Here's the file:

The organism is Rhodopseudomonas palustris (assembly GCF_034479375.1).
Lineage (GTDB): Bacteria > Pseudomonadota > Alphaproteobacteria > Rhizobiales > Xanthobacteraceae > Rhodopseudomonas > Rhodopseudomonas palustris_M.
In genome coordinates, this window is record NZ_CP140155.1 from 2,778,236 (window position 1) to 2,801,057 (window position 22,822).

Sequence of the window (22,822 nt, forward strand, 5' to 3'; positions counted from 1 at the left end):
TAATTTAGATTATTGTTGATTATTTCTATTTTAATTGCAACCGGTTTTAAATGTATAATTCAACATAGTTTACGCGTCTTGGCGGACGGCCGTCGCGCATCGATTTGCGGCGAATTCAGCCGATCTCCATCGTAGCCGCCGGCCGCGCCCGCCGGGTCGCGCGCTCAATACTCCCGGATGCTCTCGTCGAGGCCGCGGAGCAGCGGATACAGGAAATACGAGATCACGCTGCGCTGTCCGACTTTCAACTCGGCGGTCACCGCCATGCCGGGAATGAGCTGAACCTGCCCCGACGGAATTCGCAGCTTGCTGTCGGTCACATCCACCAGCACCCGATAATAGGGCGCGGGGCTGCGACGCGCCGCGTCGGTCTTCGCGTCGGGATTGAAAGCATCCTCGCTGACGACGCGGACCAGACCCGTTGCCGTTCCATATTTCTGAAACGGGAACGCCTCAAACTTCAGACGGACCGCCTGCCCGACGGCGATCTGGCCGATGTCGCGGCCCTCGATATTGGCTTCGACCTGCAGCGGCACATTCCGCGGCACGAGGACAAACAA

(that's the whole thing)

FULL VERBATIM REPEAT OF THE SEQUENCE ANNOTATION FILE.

The organism is Rhodopseudomonas palustris (assembly GCF_034479375.1).
Lineage (GTDB): Bacteria > Pseudomonadota > Alphaproteobacteria > Rhizobiales > Xanthobacteraceae > Rhodopseudomonas > Rhodopseudomonas palustris_M.
In genome coordinates, this window is record NZ_CP140155.1 from 2,778,236 (window position 1) to 2,801,057 (window position 22,822).

Sequence of the window (22,822 nt, forward strand, 5' to 3'; positions counted from 1 at the left end):
TAATTTAGATTATTGTTGATTATTTCTATTTTAATTGCAACCGGTTTTAAATGTATAATTCAACATAGTTTACGCGTCTTGGCGGACGGCCGTCGCGCATCGATTTGCGGCGAATTCAGCCGATCTCCATCGTAGCCGCCGGCCGCGCCCGCCGGGTCGCGCGCTCAATACTCCCGGATGCTCTCGTCGAGGCCGCGGAGCAGCGGATACAGGAAATACGAGATCACGCTGCGCTGTCCGACTTTCAACTCGGCGGTCACCGCCATGCCGGGAATGAGCTGAACCTGCCCCGACGGAATTCGCAGCTTGCTGTCGGTCACATCCACCAGCACCCGATAATAGGGCGCGGGGCTGCGACGCGCCGCGTCGGTCTTCGCGTCGGGATTGAAAGCATCCTCGCTGACGACGCGGACCAGACCCGTTGCCGTTCCATATTTCTGAAACGGGAACGCCTCAAACTTCAGACGGACCGCCTGCCCGACGGCGATCTGGCCGATGTCGCGGCCCTCGATATTGGCTTCGACCTGCAGCGGCACATTCCGCGGCACGAGGACAAACAA